In 2013, Marine Corps veteran Brian Krusz entered the car wash business. The northeast Ohio native didn’t expect to fall in love with the car wash business but, seven years and six of his Sgt. Clean Car Wash locations later, his surprise love is treating him well.

“We had to go to the ‘3 Fs’ — friends, fools and family — asking for money,” Krusz said. “We wanted to buy it, rebrand, fix the inside up and have a contest to rename the car wash. People knew I was in the Marine Corps so it became Sgt. Clean, and it’s worked out so far.”

It not only worked out, but Krusz and Sgt. Clean have made Inc.’s Vet100 List, the Fastest Growing Veteran Companies in 2018 and 2019. They also made Inc.’s 5000 Fastest Growing Companies list for the past three years.

Today, veterans can start a home business for nearly any product, whether they’re sewing it at home, roasting it at home or just offering services that can be performed from anywhere. Krusz wants aspiring veterans entrepreneurs to be prepared for the unexpected, because there are always surprises and he takes great pride in assisting other veteran business owners either get started or get ahead.

1. Cost

The real surprise for Krusz was how much it cost to start his business.

Startup costs are different for a company that requires a plant — in business terms, the assets of a business including land, buildings, machinery and all necessary equipment. His first car wash sat on an acre of land and came with everything he needed to get started.

He bought a distressed car wash business in Strongsville, Ohio, just southwest of Cleveland. Despite its obvious age, wear and less-than-optimal location, the cost of that first business was upward of $1 million. As the company grew, investment into additional car wash properties ran a cost of $3 to $4 million.

2. Debt

In the military, service members are taught by every budgeting class and life skills center that debt is bad. When it comes to personal finance, the debt-free life may be the way to go, but it’s not so in the business world.

“It’s part of the process,” Krusz said. “We didn’t just want to start — we wanted to grow. So you take on debt and pay it back in a smart way. It may seem cliche or generic, but it’s a problem when you can’t control it. We’ve had a good amount of debt, but we know that we believe in ourselves, we’ve got structure in place, we believe in the people we hire and that we’ve got constant progress that we’re doing better than we did last week, last month, last year.”

Brian Krusz was an Aviation Ordnanceman and later a recruiter for the Marine Corps between 1998 and 2007. (Courtesy of Brian Krusz)

3. Start with a Plan

Successful businesses start with a well-thought-out business plan. Anyone looking to get started in business needs to know what their finances look like — the kind of money they need to make to keep the lights on. A business plan contains the organization and management of your company, what it makes, how it tracks revenues and how it markets its products. Everything is laid out in the plan before you break ground.

“It doesn’t need to be 800 pages with a professional PowerPoint,” Krusz said. “But like we’re taught in the military, if you fail to plan, you plan to fail. You may not be a financial genius, but you at least need to know your breakeven.”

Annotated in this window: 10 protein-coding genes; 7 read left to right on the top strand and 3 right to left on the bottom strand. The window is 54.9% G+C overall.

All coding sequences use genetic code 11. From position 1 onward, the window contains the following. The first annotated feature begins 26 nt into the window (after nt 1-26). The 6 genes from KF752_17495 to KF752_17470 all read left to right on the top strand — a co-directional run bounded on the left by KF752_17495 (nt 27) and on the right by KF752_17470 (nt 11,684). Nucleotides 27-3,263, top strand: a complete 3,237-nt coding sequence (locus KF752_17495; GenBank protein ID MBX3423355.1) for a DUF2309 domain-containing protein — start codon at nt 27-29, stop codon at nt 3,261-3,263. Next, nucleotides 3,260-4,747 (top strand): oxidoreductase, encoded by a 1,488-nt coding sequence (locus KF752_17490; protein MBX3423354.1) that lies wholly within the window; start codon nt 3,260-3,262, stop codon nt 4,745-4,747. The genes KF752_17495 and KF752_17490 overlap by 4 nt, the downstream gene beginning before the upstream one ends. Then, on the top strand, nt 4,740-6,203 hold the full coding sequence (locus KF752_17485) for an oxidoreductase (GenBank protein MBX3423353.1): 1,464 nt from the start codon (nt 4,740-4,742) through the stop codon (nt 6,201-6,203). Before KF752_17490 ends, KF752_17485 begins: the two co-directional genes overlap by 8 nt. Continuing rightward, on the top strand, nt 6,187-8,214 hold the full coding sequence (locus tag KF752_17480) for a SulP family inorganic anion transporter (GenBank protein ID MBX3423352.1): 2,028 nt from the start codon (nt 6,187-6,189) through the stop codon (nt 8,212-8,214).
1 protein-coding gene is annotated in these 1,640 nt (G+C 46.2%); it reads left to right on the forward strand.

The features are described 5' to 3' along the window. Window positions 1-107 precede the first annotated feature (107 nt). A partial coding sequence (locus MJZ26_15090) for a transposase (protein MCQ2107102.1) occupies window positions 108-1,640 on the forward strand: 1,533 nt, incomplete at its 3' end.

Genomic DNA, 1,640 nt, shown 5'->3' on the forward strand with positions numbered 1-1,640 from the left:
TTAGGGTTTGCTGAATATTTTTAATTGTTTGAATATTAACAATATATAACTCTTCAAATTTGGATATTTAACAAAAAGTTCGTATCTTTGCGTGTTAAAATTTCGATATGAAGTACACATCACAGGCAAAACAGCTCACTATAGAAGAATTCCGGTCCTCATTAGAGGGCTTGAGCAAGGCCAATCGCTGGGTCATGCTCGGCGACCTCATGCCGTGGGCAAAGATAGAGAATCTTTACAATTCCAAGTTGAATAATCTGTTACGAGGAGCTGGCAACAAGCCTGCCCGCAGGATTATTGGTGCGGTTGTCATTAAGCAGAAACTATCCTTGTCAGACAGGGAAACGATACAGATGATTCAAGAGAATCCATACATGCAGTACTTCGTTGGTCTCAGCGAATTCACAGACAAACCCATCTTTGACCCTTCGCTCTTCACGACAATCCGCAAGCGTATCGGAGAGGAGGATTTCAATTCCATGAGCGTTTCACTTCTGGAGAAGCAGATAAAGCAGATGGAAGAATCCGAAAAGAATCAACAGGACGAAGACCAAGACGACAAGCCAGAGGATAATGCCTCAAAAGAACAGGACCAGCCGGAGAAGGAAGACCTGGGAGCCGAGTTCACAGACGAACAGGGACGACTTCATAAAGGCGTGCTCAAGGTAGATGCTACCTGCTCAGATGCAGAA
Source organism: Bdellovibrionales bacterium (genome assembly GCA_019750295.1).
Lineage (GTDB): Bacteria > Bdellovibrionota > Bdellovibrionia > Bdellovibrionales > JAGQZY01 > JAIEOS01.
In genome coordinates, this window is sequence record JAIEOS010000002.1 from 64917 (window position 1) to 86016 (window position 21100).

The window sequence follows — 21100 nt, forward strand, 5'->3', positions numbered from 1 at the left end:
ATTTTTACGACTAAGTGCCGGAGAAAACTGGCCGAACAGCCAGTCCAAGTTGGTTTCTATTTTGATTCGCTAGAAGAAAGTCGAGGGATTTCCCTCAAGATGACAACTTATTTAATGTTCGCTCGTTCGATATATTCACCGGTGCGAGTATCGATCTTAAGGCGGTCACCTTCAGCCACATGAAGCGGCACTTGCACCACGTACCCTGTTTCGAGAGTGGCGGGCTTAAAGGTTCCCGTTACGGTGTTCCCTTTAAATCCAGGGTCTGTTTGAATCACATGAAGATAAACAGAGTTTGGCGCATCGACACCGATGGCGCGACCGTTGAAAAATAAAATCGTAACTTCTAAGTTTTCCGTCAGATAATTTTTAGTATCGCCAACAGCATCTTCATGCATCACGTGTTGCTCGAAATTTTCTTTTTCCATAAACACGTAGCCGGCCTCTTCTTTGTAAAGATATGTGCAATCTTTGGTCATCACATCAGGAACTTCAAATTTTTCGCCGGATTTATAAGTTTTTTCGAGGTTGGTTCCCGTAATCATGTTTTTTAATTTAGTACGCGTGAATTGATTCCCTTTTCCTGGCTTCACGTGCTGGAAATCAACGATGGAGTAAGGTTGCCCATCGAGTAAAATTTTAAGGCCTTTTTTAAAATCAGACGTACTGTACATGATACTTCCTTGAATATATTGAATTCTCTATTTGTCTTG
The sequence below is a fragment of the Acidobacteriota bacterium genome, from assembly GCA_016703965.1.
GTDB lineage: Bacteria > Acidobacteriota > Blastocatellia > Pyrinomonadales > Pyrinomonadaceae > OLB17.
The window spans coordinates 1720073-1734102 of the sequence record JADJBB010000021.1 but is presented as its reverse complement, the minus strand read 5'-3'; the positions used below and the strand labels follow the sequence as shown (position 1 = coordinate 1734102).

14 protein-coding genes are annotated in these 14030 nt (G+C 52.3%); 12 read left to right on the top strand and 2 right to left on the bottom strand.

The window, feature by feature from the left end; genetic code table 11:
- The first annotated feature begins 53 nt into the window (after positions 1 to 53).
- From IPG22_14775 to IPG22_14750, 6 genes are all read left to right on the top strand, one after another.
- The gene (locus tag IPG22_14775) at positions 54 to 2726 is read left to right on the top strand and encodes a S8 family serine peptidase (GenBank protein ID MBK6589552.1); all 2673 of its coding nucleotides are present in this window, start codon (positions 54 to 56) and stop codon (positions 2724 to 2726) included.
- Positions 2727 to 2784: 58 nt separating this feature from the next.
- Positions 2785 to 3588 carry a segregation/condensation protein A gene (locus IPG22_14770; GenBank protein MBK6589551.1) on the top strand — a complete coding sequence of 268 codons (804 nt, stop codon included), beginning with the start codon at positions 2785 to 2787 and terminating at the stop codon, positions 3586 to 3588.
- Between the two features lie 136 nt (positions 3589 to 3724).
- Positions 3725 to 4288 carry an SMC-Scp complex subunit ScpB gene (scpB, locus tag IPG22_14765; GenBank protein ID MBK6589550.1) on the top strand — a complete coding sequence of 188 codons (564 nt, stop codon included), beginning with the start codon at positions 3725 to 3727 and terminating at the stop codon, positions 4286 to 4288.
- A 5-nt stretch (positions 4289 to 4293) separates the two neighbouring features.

4. A Feasibility Analysis

Unlike starting an internet-based home business, a physical location requires more capital to get started and, thus, more risk. One thing Krusz has learned in his years of helping aspiring entrepreneurs is that they fall in love with their idea and fail to consider whether it will actually make money. A feasibility study is the way to determine whether a business idea is viable or if it’s just a pipe dream.

“You need to take a step back even if you’re in love with an idea,” he said. “If you’re too in love with it, you won’t take feedback and you won’t listen to anybody. They won’t be told how feasible it is. Or isn’t.”

5. Hiring Is Important

Sure, hiring the right people is important to any business. But for a business with a fixed location and a local reputation, the employees, not just the brand, are also the customer-facing side of the business.

“When you first get started in business, you’re wearing like 15 hats,” Krusz said. “When you start to hire, hire good people, know who you’re working with and relinquish those hats and responsibilities. Find good, responsible team members that can handle the specific departments and then let them go. Hire good people and then get out of their way.”

6. Location

Sgt. Clean’s Green, Ohio locaiton. (Courtesy of Sgt. Clean’s Car Wash)

The location of your business should also be part of your business plan and feasibility study. For Krusz and Sgt. Clean’s Car Wash, it’s the most crucial element to opening a new location. He has to consider what he calls the “five factors:” access to the business, the traffic in the area, competition in the area, visibility from the street and the demographics of the local area.

“These factors aren’t just for car washes, it’s important for all brick and mortar businessesl,” he said. “But we have to make the right best decision for that brick-and-mortar building, or I could be a block and a half away from success.”

— Blake Stilwell can be reached at He can also be found on Twitter @blakestilwell or on Facebook.

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